Writing about growing up in Prince George wouldn’t be complete without mentioning ‘The Connaught Hotel’, and its ‘colorful’ proprietor, Patty Moran. The Connaught Hotel sat on the corner of Second Avenue and Queensway Street. It was a long, two story building, that at one time could have been white, but when I was growing up, hadn’t seen a coat of paint in a good number of years. It had taken on that grayish, brownish color that only the brush of antiquity can apply. The bottom floor of the hotel housed a monstrous old wood burning furnace (that was by all accounts, later converted to coal), some storage space, and according to Hilliard Clair (who delivered newspapers to the hotel during the war), it was used as an overflow for tenants. If there wasn’t a room for them in the hotel, Patty would let them sleep down there on the floor.
The Connaught Hotel wasn’t exactly the kind of hotel that one would recommend to royalty, visiting family or business associates, but it had its place in society at that time. It was clean, if not a little crude, and very reasonable, especially for long time residents. And of course, with Patty being the town Magistrate, he didn’t put up with any ‘shenanigans’. You accessed the lobby by walking up a long wooden walkway from Second Avenue. As you entered the lobby, your eyes had to adjust to the low light emitted by fifty watt light bulbs, that were used extensively throughout the building. There were big overstuffed arm chairs, used by tenants during the day, and a huge old safe in one corner (rumored to be filled with cash). If you happened to check in late at night, you’d find yourself standing alone in the dimly lit lobby. A gruff voice would resonate through a screen covered cubby hole in the wall, asking you what you wanted. If it was a room you wanted, you were asked to sign the register, then slide the money for the room through a slot under the screen. Your key would then appear from the same slot, and the voice would tell you which room the key was to. The Connaught Hotel was defiantly a ‘no frills’ hotel.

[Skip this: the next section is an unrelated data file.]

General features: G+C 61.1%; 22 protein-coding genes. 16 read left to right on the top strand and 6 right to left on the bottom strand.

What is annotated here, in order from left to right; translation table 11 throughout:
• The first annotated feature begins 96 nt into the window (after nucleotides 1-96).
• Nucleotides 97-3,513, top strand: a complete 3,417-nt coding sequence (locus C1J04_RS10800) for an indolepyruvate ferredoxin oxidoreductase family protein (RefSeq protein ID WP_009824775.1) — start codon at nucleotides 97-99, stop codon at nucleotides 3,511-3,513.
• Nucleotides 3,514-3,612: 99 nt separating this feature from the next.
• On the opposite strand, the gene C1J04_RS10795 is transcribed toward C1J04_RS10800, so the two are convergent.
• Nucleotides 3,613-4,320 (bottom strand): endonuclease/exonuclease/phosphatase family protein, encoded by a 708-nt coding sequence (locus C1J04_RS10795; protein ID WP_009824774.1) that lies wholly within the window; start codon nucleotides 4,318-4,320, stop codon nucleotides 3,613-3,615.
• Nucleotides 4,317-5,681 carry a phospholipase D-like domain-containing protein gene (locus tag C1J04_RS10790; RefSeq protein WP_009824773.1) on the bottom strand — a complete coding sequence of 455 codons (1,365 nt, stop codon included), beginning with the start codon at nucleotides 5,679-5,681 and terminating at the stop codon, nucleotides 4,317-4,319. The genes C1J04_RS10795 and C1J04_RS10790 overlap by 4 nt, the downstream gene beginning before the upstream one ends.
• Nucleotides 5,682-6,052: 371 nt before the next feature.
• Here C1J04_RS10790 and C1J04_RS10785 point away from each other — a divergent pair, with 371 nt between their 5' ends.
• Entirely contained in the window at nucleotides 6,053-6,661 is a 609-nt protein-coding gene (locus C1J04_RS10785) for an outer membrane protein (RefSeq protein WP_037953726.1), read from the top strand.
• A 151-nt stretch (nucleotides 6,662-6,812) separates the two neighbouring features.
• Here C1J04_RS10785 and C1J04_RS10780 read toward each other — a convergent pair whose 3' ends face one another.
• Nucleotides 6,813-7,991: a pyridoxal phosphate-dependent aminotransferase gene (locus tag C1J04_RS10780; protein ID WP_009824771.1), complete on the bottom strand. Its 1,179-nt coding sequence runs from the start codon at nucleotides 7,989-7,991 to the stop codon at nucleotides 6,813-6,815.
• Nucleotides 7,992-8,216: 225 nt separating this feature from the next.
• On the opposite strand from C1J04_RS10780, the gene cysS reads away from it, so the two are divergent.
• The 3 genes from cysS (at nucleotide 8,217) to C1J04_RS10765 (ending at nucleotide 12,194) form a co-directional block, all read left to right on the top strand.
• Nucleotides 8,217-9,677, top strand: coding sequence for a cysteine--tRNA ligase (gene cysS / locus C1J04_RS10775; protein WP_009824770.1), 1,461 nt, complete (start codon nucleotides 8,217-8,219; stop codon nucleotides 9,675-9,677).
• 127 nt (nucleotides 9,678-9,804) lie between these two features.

Today, we have ‘Snowbirds’ that migrate south for the winter. It was no different back then. Many of the hotel’s clientele were pensioners, old loggers and such, who didn’t fancy freezing all winter in Prince George. So, they’d commit a minor infraction in the fall that’d put them in Patty’s court. He’d sentence them to four to six months in the Oakalla prison in New Westminster, and they’d harvest potatoes from the prison garden. Then, before being sprung in the spring, they’d plant them again. If the old timers were asked where they’d been, they’d simply say, ‘Growing potatoes’.